I would also like to add that we are not just talking about expanding coverage. We are equally committed to providing the best quality of service for our customers no matter in which part of Iraq they might reside. We take this commitment very seriously. For example, we recently engaged an independent 3rd party to conduct a network quality audit of Korek, which was conducted by comparing our services to those of our competitors. I am extremely delighted and proud to share that, based on this independent audit, Korek has the best network quality in Iraq.
How has the company been so successful here in the Kurdistan Region?
Our market share across Iraq is roughly 16-17%. We have always worked with the guiding principles that customers come first and that we are the best network for both overall services as well as value. We are also heavily investing in expansion of our network and our call centers to handle customer concerns.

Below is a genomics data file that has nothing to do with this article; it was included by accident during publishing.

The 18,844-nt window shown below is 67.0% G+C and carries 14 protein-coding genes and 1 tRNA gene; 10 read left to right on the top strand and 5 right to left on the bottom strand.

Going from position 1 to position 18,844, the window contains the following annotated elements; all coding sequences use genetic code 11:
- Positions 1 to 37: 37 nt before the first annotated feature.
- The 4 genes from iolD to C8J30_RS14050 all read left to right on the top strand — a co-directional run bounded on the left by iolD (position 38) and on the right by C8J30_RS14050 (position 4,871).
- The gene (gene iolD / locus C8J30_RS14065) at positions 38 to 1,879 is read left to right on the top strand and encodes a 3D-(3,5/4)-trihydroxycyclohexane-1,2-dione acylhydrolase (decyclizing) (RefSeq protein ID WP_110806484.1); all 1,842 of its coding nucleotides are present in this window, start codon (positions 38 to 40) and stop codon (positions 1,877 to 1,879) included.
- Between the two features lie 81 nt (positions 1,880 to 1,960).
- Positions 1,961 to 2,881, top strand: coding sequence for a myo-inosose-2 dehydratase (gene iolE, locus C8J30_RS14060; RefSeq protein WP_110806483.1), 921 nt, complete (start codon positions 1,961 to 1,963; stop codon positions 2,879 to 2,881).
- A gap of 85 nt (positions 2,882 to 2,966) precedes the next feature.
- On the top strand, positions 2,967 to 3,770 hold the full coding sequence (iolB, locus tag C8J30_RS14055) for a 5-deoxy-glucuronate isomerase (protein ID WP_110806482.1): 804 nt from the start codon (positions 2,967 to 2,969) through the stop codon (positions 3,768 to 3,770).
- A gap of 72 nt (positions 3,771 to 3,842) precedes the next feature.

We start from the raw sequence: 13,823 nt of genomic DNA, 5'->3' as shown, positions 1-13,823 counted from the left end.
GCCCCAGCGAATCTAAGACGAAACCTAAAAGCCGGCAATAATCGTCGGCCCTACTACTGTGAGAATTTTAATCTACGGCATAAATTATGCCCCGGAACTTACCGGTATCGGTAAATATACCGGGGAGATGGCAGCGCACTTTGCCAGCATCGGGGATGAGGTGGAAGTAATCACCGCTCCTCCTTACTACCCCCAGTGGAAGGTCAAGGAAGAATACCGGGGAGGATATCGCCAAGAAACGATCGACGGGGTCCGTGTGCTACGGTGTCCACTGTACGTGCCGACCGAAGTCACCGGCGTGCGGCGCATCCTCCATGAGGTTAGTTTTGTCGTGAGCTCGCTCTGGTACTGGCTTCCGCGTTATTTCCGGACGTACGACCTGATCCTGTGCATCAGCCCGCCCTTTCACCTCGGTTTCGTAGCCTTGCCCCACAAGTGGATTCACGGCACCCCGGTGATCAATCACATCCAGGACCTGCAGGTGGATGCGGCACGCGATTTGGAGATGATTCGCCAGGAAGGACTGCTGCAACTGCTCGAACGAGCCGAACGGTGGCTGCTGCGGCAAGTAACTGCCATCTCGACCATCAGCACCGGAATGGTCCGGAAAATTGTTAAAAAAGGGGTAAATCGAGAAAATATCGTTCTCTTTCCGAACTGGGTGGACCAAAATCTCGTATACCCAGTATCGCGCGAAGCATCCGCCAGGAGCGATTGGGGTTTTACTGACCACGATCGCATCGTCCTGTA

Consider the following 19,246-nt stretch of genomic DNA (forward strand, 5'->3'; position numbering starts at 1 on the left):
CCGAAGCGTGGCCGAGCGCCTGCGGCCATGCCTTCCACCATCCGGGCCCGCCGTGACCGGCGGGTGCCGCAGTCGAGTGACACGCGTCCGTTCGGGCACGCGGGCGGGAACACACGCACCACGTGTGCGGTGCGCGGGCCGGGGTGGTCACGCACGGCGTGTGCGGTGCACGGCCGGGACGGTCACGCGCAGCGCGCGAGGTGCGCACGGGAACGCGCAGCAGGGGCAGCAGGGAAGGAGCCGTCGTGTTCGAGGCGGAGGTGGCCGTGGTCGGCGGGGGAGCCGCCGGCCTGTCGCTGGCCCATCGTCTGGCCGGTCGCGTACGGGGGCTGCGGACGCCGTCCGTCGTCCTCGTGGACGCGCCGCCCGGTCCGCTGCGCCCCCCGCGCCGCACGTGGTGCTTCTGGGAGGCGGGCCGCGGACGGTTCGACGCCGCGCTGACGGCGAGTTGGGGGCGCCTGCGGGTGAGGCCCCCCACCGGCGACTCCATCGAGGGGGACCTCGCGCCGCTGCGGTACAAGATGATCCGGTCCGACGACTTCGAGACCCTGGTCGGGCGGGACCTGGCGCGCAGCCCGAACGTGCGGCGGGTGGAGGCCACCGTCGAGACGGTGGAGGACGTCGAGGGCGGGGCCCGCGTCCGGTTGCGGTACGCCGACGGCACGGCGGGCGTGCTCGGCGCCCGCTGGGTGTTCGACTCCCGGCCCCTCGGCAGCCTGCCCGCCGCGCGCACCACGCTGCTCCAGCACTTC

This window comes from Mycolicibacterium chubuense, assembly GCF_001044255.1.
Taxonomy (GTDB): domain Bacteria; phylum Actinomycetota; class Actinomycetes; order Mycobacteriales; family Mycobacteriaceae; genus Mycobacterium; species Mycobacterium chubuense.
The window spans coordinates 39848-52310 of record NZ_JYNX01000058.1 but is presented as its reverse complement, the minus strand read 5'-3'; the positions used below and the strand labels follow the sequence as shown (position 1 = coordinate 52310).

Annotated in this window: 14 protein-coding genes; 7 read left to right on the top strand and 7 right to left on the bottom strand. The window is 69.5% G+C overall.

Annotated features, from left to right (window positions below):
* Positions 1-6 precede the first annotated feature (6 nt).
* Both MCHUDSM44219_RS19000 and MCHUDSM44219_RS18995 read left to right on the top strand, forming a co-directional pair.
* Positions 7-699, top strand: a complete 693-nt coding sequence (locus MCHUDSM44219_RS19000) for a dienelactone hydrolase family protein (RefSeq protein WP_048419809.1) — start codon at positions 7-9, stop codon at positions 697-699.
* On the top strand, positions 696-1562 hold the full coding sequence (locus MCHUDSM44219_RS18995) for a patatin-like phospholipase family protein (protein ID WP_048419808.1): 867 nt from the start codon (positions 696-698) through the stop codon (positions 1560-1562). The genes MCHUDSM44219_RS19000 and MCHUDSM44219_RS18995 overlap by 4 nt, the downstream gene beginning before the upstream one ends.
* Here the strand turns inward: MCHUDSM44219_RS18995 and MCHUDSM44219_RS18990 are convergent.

Korek has been in operation since 2000. However, until 2007, our license limited our business to only Kurdistan Region. We expanded into rest of Iraq only the last 5 years. Thus, we are historically strong in the Kurdish Region. However, we do not look at ourselves as a regional or niche player. Our sights are set on the entire Iraqi market. Most of our growth is going to come from the untapped region in the center and south of Iraq. As I mentioned earlier, we have done 3rd party network audit and have found that the quality of our network is way better than our competitors. Our offers like Tedalal have been hugely successful in Baghdad and Basra.
What are Korek’s growth targets and overall goals for 2013?
Before talking about 2013, it’s important that we look back at the achievements of 2012. We had a phenomenal year in 2012; our network now serves our customers in every part of the country. We achieved a revenue growth of 27% Year Over Year (YOY) and our customer base has grown 34% YoY, which translates to over 1 million new customers who are now enjoying Korek services. These results make us the Fastest Growing Mobile Operator in Iraq and put us way ahead of our competitors.